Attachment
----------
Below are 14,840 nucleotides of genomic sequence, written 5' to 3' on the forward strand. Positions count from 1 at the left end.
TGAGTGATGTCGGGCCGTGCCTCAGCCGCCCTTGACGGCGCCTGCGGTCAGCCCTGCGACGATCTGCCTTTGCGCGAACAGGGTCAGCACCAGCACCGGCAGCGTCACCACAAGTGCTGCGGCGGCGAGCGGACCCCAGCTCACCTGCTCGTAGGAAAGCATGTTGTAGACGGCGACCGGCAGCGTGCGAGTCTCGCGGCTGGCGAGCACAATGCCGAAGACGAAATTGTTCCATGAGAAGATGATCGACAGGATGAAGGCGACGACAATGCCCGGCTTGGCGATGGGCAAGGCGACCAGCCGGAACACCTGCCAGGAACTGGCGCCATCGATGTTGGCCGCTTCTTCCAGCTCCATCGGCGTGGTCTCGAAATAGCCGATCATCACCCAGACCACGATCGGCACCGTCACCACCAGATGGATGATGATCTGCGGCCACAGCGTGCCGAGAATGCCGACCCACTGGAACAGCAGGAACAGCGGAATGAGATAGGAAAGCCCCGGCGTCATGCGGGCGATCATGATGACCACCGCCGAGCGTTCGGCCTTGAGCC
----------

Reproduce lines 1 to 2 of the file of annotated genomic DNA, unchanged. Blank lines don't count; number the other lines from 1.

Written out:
Below are 14,840 nucleotides of genomic sequence, written 5' to 3' on the forward strand. Positions count from 1 at the left end.
TGAGTGATGTCGGGCCGTGCCTCAGCCGCCCTTGACGGCGCCTGCGGTCAGCCCTGCGACGATCTGCCTTTGCGCGAACAGGGTCAGCACCAGCACCGGCAGCGTCACCACAAGTGCTGCGGCGGCGAGCGGACCCCAGCTCACCTGCTCGTAGGAAAGCATGTTGTAGACGGCGACCGGCAGCGTGCGAGTCTCGCGGCTGGCGAGCACAATGCCGAAGACGAAATTGTTCCATGAGAAGATGATCGACAGGATGAAGGCGACGACAATGCCCGGCTTGGCGATGGGCAAGGCGACCAGCCGGAACACCTGCCAGGAACTGGCGCCATCGATGTTGGCCGCTTCTTCCAGCTCCATCGGCGTGGTCTCGAAATAGCCGATCATCACCCAGACCACGATCGGCACCGTCACCACCAGATGGATGATGATCTGCGGCCACAGCGTGCCGAGAATGCCGACCCACTGGAACAGCAGGAACAGCGGAATGAGATAGGAAAGCCCCGGCGTCATGCGGGCGATCATGATGACCACCGCCGAGCGTTCGGCCTTGAGCC